One cannot help but admire the Haval brand. When parent company GWM South Africa launched the brand little over a year ago, it certainly looked promising. After all, Haval is China’s best-selling SUV brand and the GWM brand had already built a solid reputation for itself on local soil in the ten years prior.
(Today, GWM remains active in the bakkie segment of the market, while Haval is now the name associated with the company’s passenger cars.)
My first taste of a Haval product came later in the year, when I tested the Haval H2 in November. It was the surprise of the year – I had simply not expected it to be as good as it was. So, with the weight of expectation on its shoulders, will the larger Haval H6 C leave me as impressed?
What can I expect from the H6 C?
Tested in entry-level 2.0T City guise it may have been, but the H6 C left very little to desire. From the outside, it’s almost indistinguishable from its higher-spec’d siblings. Sure, you only have 17-inch wheels, but that’s about the only obvious detail that gives the game away…
The overall design is confident, like a bullish dog ready to stake its claim on some hotly contested turf… Note the wide grille, slim LED-encrusted headlamps and chunky bumper treatment. Note too the rising waistline and sloping roofline that meet at the blacked-out C-pillars; giving the roof a floating effect when viewed from the rear.
The interior is just as pleasing. The dash moulding might be generic Haval, but there are some clear design influences from brands far more prestigious. That goes for the overall quality and build influences, too… Each button and switch feels solid and pleasing to operate. Only some haphazard ergonomics and the large swathe of horizontal plastic dashboard trim disappoint.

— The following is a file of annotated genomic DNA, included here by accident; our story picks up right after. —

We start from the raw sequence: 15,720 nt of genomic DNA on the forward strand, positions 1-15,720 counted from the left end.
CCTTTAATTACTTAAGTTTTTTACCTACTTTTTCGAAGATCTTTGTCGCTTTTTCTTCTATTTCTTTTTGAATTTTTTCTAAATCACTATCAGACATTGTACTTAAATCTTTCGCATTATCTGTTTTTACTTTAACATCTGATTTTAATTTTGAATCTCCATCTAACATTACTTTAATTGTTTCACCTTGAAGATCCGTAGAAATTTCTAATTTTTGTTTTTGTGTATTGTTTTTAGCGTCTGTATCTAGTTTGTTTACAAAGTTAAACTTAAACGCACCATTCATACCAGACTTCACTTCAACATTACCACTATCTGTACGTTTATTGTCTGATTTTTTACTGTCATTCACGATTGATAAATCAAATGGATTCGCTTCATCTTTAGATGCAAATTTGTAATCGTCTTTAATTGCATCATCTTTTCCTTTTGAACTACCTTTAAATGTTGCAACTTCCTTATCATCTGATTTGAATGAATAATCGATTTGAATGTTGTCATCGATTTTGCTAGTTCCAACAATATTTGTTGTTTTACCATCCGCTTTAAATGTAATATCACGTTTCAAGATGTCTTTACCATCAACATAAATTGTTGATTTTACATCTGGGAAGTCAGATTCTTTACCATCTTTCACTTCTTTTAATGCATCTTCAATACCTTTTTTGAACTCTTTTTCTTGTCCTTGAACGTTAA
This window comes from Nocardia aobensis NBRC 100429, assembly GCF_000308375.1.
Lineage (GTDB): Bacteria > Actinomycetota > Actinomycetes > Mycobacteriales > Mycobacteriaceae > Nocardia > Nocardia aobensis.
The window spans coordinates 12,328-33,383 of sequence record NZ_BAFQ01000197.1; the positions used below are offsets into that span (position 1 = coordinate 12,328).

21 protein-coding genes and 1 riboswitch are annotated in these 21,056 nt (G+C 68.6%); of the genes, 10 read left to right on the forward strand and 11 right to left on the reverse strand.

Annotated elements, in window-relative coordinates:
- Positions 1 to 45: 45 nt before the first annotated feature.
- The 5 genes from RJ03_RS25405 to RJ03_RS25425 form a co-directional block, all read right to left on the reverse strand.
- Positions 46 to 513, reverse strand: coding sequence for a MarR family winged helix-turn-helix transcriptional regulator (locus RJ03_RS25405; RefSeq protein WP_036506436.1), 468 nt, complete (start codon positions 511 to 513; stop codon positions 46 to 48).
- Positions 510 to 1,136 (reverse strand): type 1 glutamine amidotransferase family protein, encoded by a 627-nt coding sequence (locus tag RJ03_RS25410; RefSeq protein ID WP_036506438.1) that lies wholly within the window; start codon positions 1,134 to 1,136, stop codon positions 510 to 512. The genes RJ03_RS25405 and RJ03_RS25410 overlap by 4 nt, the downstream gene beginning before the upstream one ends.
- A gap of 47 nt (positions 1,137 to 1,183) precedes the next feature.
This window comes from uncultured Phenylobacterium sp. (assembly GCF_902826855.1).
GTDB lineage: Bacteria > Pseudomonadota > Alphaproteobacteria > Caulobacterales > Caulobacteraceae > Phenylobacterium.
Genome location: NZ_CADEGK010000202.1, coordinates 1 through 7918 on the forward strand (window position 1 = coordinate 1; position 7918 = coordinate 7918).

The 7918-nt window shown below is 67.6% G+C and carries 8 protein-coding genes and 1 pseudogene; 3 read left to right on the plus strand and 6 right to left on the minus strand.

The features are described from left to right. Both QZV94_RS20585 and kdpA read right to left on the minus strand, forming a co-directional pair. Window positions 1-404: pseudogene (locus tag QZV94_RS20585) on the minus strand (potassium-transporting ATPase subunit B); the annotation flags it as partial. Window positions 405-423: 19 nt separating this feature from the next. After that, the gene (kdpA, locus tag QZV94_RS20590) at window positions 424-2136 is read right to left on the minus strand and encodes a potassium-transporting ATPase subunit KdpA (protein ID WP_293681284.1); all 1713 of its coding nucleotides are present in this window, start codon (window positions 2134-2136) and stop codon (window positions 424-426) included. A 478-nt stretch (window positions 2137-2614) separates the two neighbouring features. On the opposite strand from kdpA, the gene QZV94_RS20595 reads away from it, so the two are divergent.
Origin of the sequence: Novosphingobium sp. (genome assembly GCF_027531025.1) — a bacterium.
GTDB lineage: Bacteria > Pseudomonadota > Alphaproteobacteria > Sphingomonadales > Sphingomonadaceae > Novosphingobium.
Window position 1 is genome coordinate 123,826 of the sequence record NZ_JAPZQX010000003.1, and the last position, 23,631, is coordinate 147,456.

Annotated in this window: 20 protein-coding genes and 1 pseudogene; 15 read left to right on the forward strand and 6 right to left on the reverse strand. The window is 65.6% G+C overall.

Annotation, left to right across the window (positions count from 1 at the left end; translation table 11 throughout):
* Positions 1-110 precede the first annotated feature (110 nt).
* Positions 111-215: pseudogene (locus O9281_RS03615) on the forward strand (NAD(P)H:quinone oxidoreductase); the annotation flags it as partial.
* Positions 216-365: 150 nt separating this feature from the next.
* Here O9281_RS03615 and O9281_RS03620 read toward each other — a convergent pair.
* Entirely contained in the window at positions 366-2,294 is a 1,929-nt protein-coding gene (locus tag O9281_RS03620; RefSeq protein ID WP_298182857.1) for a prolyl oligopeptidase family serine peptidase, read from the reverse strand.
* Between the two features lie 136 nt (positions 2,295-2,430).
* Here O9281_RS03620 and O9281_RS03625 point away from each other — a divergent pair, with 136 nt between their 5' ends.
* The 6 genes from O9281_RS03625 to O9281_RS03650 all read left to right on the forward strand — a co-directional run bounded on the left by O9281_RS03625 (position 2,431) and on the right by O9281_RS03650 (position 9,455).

Is it loaded with lots of safety features and other nice toys?
The upmarket look and feel is highlighted – quite literally – by six-colour mood lighting that runs across the doors and dash contours. You’ll also notice the large infotainment screen (unfortunately, this system is the car’s biggest let down, and could do with a lot of refinement) that grants you access to a seven-speaker sound system and navigation.
Even this base model offers dual-zone climate control, electric foldable side mirrors with demister, an auto-dimming rearview mirror, keyless entry and start, and automatic headlights and wipers. There’s also electronic stability programme, front and rear parking sensors with a reversing camera, and hill ascent and descent control!
Significantly, the City misses out on Xenon headlamps, side and curtain airbags and tyre-pressure monitoring. You have to say, though, there is still a lot of value to be had…
What’s it like from behind the wheel?
There’s decent value under the hood too. In the H6 C you have at your disposal a two-litre turbopetrol engine that produces a strong 140 kW power and 310 Nm torque. It provides fairly strong performance in a pleasingly refined manner. However, it does seem to be thirsty… Given the South African buying public’s propensity toward diesel-powered SUVs, Haval might want to consider offering this option to reach a wider audience.
Our test car was fitted with the six-speed manual transmission, which was inconsistent in its engagement feel between ratios that resulted in some missed shifts. I wouldn’t bother with it, though, and go straight for the six-speed dual-clutch transmission (DCT).
At 4,5-m long, 2,1-m wide and 1,7-m tall, the H6 C is fairly large and, as such, the cabin is spacious (and offers decent cargo volume). The front and rear independent suspension does a good job of keeping the mass in check and creating a comfortable, refined ride; aided by the comfy cloth-covered seats.
Should I buy one, or look around?
The Haval H6 C 2.0T manual City retails at R329 900 and is offered with a competitive five-year/100 000 km warranty, a five-year/60 000 km service plan, and a five-year/unlimited km roadside assistance. At that price it stacks up well against some established and left-field competition.
With the weight of expectation looming large, it’s clear that even this entry-level model benefits from high levels of engineering and presents very good value for money. My only suggestion would be to opt for the DCT model.
Nonetheless, it’s clear Haval has another winner in its arsenal.
CyberStoep rating: 7/10